This book presents the main findings of a study on school learning environments and student outcomes, which the World Bank conducted in 2019 in three regions of the Russian Federation. Using data collected through the OECD School User Survey and the pilot “Trends in Mathematics and Science Study” (TIMSS), the book analyzes how a school’s infrastructure and learning environment may affect the progress and success of students in math and science. It also delves into teaching practices, analyzing their impact on learning and highlighting the important nexus between learning environments and teaching methods. The book concludes by recommending areas in which focused attention by educational authorities could improve educational policy and help maintain high-quality learning environments. The book will be useful for educators, school principals, architects, and policy makers who are involved in school infrastructure projects and are interested in increasing their knowledge of school design planning.
The book focuses most of all on women's and partly on men's agency, to discuss variant ways in which women and men actively use their scopes of action - through political activism, protest, movements, in the military. The book is aiming to dicuss variant perspectives on these issues in different contexts witin Eastern Europe. How do these in change affect conservative societies and the concepts of masculinity?
The volume is structured in four parts:
I) Floating concepts of Femininities and Masculinities
(essentially this is a discussion on the role of feminism in the transformation period in Eastern Europe)
II) Political Activism
(this part deals with political participation of women - also within conservative parties - and of variant forms of protest)
III) Nationalism and Militarization of societies
(also papers on violence)
IV) Social Roles and Concepts of Women and Men
The volume is devoted to the typology of the category of number in the world's languages.
The volume includes chapters devoted to various aspects of Caucasian languages.
This volume arises from the international conference 'Hymns of the First Christian Millennium — Doctrinal, Devotional, and Musical Patterns' held in June 2014 at the Institute of Classical Studies in conjunction with King's College London. The original scope of the conference has been re-scaled to focus particularly on late antique Christian devotion as it manifests itself in hymns; experts on a variety of topics of early Christian hymnody have been invited to boost both specificity and depth of discussion in the proposed volume. The resulting collection of papers covers a range of aspects of literary, social, doctrinal, musicological, and devotional patterns of Christian hymnic texts, their liturgical and pious use in the period of late antiquity.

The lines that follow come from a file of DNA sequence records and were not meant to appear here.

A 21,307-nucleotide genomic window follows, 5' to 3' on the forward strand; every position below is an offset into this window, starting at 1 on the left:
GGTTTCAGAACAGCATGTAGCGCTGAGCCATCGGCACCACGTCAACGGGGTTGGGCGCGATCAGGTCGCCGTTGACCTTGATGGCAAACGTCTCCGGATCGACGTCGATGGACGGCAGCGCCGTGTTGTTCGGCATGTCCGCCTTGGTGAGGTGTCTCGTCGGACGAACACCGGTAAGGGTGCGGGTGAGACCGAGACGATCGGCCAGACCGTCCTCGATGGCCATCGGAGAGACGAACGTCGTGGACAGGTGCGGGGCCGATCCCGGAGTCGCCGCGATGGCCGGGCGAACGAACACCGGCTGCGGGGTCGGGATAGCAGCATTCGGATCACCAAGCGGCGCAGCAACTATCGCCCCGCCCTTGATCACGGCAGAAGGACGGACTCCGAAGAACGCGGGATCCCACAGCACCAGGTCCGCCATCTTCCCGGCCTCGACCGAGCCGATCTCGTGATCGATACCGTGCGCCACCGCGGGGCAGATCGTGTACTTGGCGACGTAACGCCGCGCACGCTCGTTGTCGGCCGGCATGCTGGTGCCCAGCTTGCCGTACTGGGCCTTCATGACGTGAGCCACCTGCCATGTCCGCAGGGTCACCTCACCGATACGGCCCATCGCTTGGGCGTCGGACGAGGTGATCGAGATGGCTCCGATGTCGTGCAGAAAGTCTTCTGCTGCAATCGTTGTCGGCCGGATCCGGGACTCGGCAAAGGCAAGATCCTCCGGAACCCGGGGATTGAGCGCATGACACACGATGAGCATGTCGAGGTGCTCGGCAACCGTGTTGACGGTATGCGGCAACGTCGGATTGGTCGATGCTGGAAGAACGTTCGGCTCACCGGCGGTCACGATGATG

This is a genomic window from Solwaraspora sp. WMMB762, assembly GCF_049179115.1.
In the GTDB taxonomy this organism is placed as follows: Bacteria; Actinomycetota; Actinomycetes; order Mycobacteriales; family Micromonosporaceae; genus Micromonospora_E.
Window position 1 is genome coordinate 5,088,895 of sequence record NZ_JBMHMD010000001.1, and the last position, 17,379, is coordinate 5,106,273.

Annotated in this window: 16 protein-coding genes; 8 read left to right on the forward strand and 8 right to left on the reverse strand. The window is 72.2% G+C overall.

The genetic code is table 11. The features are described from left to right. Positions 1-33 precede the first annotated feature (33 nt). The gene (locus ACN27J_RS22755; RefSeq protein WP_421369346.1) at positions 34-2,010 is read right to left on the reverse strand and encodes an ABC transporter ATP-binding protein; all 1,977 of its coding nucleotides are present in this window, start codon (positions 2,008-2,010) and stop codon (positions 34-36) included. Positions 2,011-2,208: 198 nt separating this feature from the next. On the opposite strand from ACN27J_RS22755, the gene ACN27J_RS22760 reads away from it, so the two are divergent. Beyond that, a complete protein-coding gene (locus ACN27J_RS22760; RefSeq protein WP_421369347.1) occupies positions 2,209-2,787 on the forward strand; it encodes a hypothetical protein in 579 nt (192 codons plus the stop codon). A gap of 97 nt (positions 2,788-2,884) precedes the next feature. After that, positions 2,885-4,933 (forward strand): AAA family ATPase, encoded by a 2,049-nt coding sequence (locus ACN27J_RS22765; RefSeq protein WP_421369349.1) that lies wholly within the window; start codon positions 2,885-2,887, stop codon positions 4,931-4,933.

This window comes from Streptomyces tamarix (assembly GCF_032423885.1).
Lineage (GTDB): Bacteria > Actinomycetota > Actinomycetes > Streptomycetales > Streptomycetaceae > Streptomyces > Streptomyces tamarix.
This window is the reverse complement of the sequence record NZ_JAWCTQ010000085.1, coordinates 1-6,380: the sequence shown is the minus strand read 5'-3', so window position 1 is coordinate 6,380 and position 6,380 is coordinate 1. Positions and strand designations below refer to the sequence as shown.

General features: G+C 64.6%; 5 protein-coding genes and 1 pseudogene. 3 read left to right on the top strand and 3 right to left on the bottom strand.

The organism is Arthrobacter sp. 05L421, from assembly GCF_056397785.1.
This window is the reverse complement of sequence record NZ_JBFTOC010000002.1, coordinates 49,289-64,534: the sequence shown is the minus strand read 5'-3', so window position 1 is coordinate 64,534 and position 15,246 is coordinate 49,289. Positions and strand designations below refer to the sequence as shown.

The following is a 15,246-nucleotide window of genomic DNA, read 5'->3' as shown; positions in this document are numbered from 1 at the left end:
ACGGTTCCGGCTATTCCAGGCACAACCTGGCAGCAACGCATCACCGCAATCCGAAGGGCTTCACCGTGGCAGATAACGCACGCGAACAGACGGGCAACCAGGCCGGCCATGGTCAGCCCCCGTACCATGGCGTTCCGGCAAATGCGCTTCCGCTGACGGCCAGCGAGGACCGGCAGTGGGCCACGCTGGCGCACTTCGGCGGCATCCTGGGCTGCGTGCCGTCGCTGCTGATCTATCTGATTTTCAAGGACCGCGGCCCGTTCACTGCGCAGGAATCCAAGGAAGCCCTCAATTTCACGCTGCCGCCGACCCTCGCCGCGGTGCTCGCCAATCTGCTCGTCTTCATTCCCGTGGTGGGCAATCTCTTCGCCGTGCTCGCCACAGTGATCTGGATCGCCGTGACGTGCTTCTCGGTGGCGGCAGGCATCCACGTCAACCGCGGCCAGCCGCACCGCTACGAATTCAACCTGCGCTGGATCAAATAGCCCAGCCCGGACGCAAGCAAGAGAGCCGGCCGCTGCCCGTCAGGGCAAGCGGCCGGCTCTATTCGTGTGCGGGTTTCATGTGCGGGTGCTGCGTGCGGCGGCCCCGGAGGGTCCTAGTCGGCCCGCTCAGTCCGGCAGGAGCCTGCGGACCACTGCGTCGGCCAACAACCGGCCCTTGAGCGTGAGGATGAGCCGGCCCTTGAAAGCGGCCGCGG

The title of the book refers to the sociological survey, conducted by the "Public opinion" Fund in 2000. It is focused on the representation of Internet as a complex phenomenon in modern Russia. First, the Internet is considered as part of the media system that not only rapidly developing, but also significantly transforming the system as a whole. Second, it contains the analysis of main online markets in Russia. Thirdly, the Internet is analyzed in political, social and cultural contexts.
The Short Course on the History of the Communist Party of the Soviet Union (Bolsheviks) defined Stalinist ideology both at home and abroad. It was quite literally the the master narrative of the USSR—a hegemonic statement on history, politics, and Marxism-Leninism that scripted Soviet society for a generation. This study exposes the enormous role that Stalin played in the development of this all-important text, as well as the unparalleled influence that he wielded over the Soviet historical imagination.
The book is the collection of articles on the crisis in Russo-Austrian relations in early 18th century due to the case of tzarevich Alexis Petrovich. New archival materials as well as new interpretations of the corresponding events are presented.
The book contains tests and exercises to help learners improve their langugae skills.
Present theories of computation and artificial intelligence often claim that philosophy should either discard its principal modes of gnoseology (its theories of knowledge and cognition) and anthropomorphic genesis, or declare philosophic speculation obsolete altogether, since it fails to provide any precise knowledge regarding the most significant contemporary scientific and technological concerns. If post-structuralism doubted the power of philosophy because of its proximity to the sciences and their own discrete discourses, contemporary ‘post-philosophies’, on the contrary, refuse philosophy because of its insufficient knowledge of science and technology.
Two principal contemporary post-philosophic tendencies stand out in this regard. The first is found in cognitivist theories, which posit philosophy as an obsolete cognitive practice, a quasi-mythological narrative that produces fictitious non-scientific notions such as transcendentality, metaphysics, idea, dialectics, the universal or truth.